“Religious Liberty” is the new FEAR THE GAY buzzword. Candidates in Kentucky sure are taking advantage of it. [FiveThirtyEight]

House Speaker Greg Stumbo, D-Prestonsburg, said Tuesday he expects the House to vote on a two-year state budget plan early next week, one which will restore most of Gov. Matt Bevin’s proposed funding cuts to education. [Ronnie Ellis]

Matt Bevin is once again the laughingstock of the nation. When outsiders know more about the state legislature than the governor, you know you’ve got a problem. Hell, you know you’ve got a problem when your governor is appointing Jamie Comer’s people and hiring devout racists as cabinet secretaries. [Jezebel]

Democratic rebirth in Kentucky? Not so much, Greg Stumbo, not so much. Remember, the Kentucky Democratic Party fights against women and can’t say the word “gay” at all. [WKYT]

German Economy Minister Sigmar Gabriel has branded leading U.S. Republican presidential candidate Donald Trump a threat to peace and prosperity while Chancellor Angela Merkel said it had always been a pleasure to work with Democrat Hillary Clinton. [Reuters]

As Donald Trump looks to land a knock-out punch in the upcoming Florida primary, some activists are questioning his conservative credentials. [Richmond Register]

Donald Trump is cracking down on protesters. He’s forcing people to take loyalty oaths and is sending out plainclothes guards while further restricting media access. [Politico]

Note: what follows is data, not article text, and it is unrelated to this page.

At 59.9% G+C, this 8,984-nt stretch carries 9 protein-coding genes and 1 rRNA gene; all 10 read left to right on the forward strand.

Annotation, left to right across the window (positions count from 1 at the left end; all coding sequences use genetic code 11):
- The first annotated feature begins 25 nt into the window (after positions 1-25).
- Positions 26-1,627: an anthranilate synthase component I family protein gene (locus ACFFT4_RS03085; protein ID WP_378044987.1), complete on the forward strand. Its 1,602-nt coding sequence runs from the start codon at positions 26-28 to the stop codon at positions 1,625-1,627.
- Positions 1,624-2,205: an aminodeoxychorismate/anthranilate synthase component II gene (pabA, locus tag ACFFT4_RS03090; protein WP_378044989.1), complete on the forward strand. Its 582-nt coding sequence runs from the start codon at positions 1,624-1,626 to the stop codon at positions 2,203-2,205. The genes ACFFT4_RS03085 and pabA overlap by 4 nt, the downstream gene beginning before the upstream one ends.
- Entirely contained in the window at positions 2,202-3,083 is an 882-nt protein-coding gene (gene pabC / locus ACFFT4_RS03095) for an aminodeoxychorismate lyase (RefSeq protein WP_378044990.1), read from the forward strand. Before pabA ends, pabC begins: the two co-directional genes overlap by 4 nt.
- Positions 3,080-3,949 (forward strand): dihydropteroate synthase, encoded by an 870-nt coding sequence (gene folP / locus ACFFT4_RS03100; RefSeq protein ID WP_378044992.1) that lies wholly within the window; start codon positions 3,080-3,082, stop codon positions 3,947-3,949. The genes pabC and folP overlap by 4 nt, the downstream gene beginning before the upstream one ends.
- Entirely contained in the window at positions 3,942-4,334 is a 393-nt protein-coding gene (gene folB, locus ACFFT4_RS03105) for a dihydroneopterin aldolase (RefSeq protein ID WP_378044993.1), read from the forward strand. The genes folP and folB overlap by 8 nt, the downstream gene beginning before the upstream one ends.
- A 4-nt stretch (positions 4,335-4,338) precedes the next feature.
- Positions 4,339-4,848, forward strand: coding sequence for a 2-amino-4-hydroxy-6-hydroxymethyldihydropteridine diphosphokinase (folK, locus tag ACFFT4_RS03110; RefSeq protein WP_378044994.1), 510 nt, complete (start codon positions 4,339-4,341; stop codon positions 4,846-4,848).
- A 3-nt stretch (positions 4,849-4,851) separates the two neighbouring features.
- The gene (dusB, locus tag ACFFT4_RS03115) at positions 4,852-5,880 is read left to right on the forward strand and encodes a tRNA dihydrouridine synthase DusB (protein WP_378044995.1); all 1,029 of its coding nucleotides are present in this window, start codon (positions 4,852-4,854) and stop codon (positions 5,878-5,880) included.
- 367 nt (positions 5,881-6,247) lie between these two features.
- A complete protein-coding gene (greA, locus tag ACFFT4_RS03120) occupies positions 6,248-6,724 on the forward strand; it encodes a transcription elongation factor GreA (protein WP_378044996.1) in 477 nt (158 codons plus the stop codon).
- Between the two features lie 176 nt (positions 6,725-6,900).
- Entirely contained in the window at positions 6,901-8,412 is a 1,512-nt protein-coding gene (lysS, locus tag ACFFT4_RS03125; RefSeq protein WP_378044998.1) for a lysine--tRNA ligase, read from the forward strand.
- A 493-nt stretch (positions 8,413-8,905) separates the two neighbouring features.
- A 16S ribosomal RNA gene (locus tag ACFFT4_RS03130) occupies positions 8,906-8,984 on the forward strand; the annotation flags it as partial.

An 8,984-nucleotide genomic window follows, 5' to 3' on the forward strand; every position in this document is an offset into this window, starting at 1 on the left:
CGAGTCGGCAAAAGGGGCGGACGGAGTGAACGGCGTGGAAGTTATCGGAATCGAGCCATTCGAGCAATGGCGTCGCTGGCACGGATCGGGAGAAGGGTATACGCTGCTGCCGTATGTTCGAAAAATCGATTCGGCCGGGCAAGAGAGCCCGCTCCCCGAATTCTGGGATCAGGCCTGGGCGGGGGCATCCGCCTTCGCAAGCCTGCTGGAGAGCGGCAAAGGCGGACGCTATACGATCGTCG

Republicans in Perry County helped make history on March 5, as they funneled into Hazard’s City Hall to cast their votes in Kentucky’s first ever Republican Presidential Caucus. According to the final tally, 849 registered voters made their voices heard in Perry County. The caucus sparked mixed emotions with the local people. [Hazard Herald]

Here’s how the foreigns are viewing the shenanigans here in the United States. In January 2017, the most powerful nation on earth will have a new leader, after a drawn out and expensive campaign – but how does a US presidential election work? [BBC]

The Damon Thayer Hot Garbage Train Rolls On! The ex-fiancée of Kentucky Senate Majority Leader Damon Thayer wants a judge to order the sale of a house they jointly own and have the proceeds split between them. Tonya Branham also alleges that Thayer called a Lexington nonprofit where she is chairman of the board and “defamed” her in order to apply pressure to her to relinquish her interest in the property. [H-L]